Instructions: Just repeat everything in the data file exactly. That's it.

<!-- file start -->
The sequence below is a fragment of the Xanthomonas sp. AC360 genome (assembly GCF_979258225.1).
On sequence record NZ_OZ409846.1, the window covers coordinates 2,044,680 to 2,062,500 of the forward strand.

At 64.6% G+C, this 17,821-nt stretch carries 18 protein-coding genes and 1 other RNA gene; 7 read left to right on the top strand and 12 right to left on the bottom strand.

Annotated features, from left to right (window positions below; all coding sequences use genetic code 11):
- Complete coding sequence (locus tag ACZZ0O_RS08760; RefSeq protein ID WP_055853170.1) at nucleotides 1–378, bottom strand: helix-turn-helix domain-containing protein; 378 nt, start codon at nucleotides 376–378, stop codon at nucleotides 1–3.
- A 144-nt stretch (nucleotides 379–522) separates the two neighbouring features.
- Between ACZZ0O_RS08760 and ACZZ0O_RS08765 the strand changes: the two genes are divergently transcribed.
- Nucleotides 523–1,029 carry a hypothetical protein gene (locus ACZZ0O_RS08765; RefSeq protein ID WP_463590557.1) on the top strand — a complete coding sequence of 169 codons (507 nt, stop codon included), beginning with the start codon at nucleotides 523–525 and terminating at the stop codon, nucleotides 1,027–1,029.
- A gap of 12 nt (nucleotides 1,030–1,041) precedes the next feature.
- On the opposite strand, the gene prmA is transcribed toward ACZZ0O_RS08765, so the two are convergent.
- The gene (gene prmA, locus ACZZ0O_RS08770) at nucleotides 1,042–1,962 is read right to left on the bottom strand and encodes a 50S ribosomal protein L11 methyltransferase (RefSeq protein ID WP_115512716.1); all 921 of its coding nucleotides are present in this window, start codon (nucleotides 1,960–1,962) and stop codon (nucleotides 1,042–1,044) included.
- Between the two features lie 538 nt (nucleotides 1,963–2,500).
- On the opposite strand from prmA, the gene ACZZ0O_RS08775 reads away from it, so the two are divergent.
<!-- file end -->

The sequence below is a fragment of the Xanthomonas sp. AC360 genome (assembly GCF_979258225.1).
On sequence record NZ_OZ409846.1, the window covers coordinates 2,044,680 to 2,062,500 of the forward strand.

At 64.6% G+C, this 17,821-nt stretch carries 18 protein-coding genes and 1 other RNA gene; 7 read left to right on the top strand and 12 right to left on the bottom strand.

Annotated features, from left to right (window positions below; all coding sequences use genetic code 11):
- Complete coding sequence (locus tag ACZZ0O_RS08760; RefSeq protein ID WP_055853170.1) at nucleotides 1–378, bottom strand: helix-turn-helix domain-containing protein; 378 nt, start codon at nucleotides 376–378, stop codon at nucleotides 1–3.
- A 144-nt stretch (nucleotides 379–522) separates the two neighbouring features.
- Between ACZZ0O_RS08760 and ACZZ0O_RS08765 the strand changes: the two genes are divergently transcribed.
- Nucleotides 523–1,029 carry a hypothetical protein gene (locus ACZZ0O_RS08765; RefSeq protein ID WP_463590557.1) on the top strand — a complete coding sequence of 169 codons (507 nt, stop codon included), beginning with the start codon at nucleotides 523–525 and terminating at the stop codon, nucleotides 1,027–1,029.
- A gap of 12 nt (nucleotides 1,030–1,041) precedes the next feature.
- On the opposite strand, the gene prmA is transcribed toward ACZZ0O_RS08765, so the two are convergent.
- The gene (gene prmA, locus ACZZ0O_RS08770) at nucleotides 1,042–1,962 is read right to left on the bottom strand and encodes a 50S ribosomal protein L11 methyltransferase (RefSeq protein ID WP_115512716.1); all 921 of its coding nucleotides are present in this window, start codon (nucleotides 1,960–1,962) and stop codon (nucleotides 1,042–1,044) included.
- Between the two features lie 538 nt (nucleotides 1,963–2,500).
- On the opposite strand from prmA, the gene ACZZ0O_RS08775 reads away from it, so the two are divergent.